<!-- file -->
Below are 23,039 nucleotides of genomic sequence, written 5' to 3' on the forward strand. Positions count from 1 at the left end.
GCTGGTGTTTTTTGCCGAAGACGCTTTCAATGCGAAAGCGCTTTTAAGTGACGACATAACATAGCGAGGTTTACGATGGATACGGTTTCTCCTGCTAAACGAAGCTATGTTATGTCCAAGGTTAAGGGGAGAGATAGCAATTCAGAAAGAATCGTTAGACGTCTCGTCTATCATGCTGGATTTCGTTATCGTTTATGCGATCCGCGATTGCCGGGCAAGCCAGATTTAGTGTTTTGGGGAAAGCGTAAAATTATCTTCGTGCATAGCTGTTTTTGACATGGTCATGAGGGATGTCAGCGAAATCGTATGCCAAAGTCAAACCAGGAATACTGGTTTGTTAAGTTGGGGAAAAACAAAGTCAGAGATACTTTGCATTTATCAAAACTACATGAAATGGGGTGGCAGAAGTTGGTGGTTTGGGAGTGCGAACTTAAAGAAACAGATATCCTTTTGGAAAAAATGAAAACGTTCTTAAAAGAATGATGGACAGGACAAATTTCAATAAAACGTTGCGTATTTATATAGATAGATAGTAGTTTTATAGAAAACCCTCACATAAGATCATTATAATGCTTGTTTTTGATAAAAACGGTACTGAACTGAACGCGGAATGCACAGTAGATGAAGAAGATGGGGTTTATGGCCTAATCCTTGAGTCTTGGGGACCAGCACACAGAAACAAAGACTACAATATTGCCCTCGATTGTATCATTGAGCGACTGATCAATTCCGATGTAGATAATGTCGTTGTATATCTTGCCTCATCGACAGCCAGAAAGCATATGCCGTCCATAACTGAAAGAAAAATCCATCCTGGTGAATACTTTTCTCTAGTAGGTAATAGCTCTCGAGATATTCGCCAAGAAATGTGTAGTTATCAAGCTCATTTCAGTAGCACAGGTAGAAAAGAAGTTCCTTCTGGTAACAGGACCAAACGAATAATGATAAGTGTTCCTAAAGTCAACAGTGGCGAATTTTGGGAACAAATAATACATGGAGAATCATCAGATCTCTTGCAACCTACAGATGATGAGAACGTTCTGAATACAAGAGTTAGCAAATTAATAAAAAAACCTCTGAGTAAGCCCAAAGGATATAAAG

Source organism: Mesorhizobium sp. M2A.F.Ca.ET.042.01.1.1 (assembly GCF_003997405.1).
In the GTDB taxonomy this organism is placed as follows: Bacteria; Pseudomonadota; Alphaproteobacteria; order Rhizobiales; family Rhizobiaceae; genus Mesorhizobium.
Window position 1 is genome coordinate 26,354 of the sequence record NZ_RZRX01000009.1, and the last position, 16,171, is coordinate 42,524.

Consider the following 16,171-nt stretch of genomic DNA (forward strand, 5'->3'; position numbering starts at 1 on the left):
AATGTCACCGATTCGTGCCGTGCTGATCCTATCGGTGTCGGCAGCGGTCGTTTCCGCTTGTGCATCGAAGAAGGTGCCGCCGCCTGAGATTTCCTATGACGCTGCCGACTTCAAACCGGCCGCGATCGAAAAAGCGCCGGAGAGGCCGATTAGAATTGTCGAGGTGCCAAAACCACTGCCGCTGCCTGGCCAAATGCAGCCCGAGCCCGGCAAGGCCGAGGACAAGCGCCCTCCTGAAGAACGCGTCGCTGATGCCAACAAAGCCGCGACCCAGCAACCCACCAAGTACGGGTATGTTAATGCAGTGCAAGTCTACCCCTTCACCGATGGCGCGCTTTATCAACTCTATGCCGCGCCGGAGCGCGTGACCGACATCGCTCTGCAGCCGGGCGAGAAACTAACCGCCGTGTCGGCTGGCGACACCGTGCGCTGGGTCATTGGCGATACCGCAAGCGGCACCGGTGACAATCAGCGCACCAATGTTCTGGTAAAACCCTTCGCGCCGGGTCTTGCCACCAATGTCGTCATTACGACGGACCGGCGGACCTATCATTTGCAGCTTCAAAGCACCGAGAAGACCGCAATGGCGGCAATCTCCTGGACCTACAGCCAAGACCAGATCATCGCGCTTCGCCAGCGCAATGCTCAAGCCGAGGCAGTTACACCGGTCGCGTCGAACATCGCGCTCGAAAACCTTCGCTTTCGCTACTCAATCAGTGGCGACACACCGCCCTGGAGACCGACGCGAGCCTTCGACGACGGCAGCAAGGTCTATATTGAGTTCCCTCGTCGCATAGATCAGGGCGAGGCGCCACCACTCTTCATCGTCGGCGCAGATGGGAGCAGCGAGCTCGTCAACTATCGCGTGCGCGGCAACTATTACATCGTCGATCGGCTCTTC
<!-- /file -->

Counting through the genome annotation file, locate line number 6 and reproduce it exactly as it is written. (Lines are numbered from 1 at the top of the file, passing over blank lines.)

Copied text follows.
Consider the following 16,171-nt stretch of genomic DNA (forward strand, 5'->3'; position numbering starts at 1 on the left):